The FIR registered under several sections of the Pakistan Penal Code and Section 7 of the Anti-Terrorism Act states that students were protesting on campus against Mashal Khan and two other students named Abdullah and Zubair, claiming they had committed blasphemy. Police was called in and the students were dispersed.
The FIR further adds that during negotiations between the administration and protesting students, police learnt that a mob had brutally murdered Mashal in a university hostel. They arrived to the spot and shifted his body to DHQ hospital for a post-mortem. According to the DPO, Khan’s autopsy report had confirmed that he died of gunshot wounds.
Lawyer and rights activist, Jibran Nasir has offered legal assistance to the victim’s family. He told The Express Tribune that a group of activists would provide the family legal support if they are unable to afford a private lawyer and a court case.
No Blasphemous Material
Speaking on the floor of the house, Chief Minister Pervez Khattak condemned the killing as ‘barbaric’ and ‘brutal’ and announced an independent judicial inquiry into it. “We have yet not found any blasphemous material in the case,” he told the lawmakers.
A senior police officer overseeing the inquiry told The Express Tribune that there were no traces of any blasphemous content on either in the victims’ cell phone or his social media account. “After a thorough analysis of the footage available, we identified 20 people,” he added. “Nine of whom are already in our custody,” he said, adding that they were being investigated.
However, the AWKU administration on Friday took a bizarre step by posting a notification on its website rusticating the deceased student along with his two friends and banning their entry into the campus for alleged blasphemy.
The university provost, Fayaz Ali Shah, however, told The Express Tribune that the students were rusticated to initiate an inquiry on some verbal complaints received by the university against the three.
“We don’t have any written or documented proof of their involvement in any blasphemous activities,” Shah said. To a question regarding the use of a judgmental tone in the notification, he said: “It must be a clerical mistake and I will check it with the officials concerned”.
Family Refutes Allegations
Meanwhile, Mashal’s funeral prayers were offered under strict security at his native village, Zaida, in Swabi on Friday morning. Hundreds of people, including his relatives and villagers, attended his last rites. After the funeral, Mashal’s father Iqbal Khan – who is a Pashtu poet – refuted the blasphemy allegations against his slain son. “My son would always cite the examples on the Prophet (pbuh) and his companions (RA). I know my son very well. He could not take such a step,” Iqbal said, while talking to media.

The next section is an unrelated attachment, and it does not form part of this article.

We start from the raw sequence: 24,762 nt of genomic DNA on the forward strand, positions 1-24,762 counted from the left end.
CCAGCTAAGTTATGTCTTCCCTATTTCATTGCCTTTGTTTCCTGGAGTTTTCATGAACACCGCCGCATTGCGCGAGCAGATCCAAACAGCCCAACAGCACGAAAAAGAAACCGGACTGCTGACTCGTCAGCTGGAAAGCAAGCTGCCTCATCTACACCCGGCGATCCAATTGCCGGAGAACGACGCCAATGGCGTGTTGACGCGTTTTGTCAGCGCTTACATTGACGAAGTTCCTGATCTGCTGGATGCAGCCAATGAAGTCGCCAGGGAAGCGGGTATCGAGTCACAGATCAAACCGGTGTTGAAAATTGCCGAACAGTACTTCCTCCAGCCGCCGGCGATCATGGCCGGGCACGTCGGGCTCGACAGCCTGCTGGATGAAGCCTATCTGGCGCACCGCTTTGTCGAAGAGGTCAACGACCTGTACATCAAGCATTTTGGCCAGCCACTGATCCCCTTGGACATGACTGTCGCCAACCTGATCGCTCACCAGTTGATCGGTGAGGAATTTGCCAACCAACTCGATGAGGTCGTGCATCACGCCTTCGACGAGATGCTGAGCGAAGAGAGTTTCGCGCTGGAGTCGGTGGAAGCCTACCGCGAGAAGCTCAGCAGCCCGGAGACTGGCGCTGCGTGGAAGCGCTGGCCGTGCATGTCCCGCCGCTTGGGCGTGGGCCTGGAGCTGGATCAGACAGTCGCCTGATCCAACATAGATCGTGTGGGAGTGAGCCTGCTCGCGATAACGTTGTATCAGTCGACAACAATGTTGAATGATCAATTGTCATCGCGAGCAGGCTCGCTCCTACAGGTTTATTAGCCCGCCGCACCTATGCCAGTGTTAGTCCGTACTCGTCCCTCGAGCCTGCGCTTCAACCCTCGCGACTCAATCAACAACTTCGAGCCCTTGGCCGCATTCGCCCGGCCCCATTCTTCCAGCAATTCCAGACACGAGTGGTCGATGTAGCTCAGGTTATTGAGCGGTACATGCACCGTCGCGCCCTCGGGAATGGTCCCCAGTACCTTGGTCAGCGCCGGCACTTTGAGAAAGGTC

At Mashal Khan’s funeral, the imam at the local mosque refused to read the last rites, according to Swabi resident Salman Ahmed. A technician who was asked to do so in the cleric’s place was confronted by several people afterwards.
Mashal has since been buried, but his ransacked university hostel room still has posters of Karl Marx and Che Guevara still hanging on the walls, along with scribbled quotes including one that reads: “Be curious, crazy and mad.”
The day before his death, a heated debate over religion with fellow students broke out at the dorm and led to people accusing Mashal of blasphemy against Islam. That attracted a crowd that grew to several hundred people, according to witnesses. Mashal did profess his faith in Islam but used to ask questions without understanding the environment in which he was living. For this he was shot, stripped and beaten up mercilessly.
Some eyewitnesses said that the police were in the campus when Mashal was alive but did not enter the hostel in which he was lynched. But the police denied this and said that he was already dead when they came to the campus and the mob was going to set his body on fire.
Top Cleric Condemns Vigilante Actions
Mufti Naeem, head of Jamia Binoria, on Saturday said ulema from all sects in the country should unanimously condemn acts of violence originating from misuse of the blasphemy law.
He also said the ulema should issue a statement stating that killing an individual over blasphemy allegations is “against the Shariah as well as the law of Pakistan”.
He said this while speaking on a DawnNews programme regarding the murder of Mashal Khan, a 23-year-old journalism student who lynched by an angry mob in Mardan over allegations of blasphemy.
Incidents of violence over blasphemy allegations are becoming common in Pakistan, the scholar said.
“The blasphemy law is being misused in the country,” said the religious scholar.
“People are losing the value of this (blasphemy) law,” the Mufti added, saying that religious extremism could only be eliminated if the judicial system in the country is strengthened.
Naeem said if an individual is guilty, punish them rather than dragging the case for years in court, an
The Human Rights Commission of Pakistan (HRCP) raised grave alarm over Mashal’s lynching and urged that effective steps be taken to bring all those involved to justice and to tackle the panic and horror among citizens, especially students and the academia, in the aftermath of the barbaric murder.
A civil society organisation from Lahore also requested Chief Justice Mian Saqib Nisar to take a suo motu notice of the incident.
“If this incident of serious nature can happen in a university, then it is a serious message for the entire society and raises concern as to what trend we were setting in the society,” said the application, submitted before the apex court by the Civil Society Network Pakistan’s chief Abdullah Malik.
(The featured picture at the top shows Mashal Khan)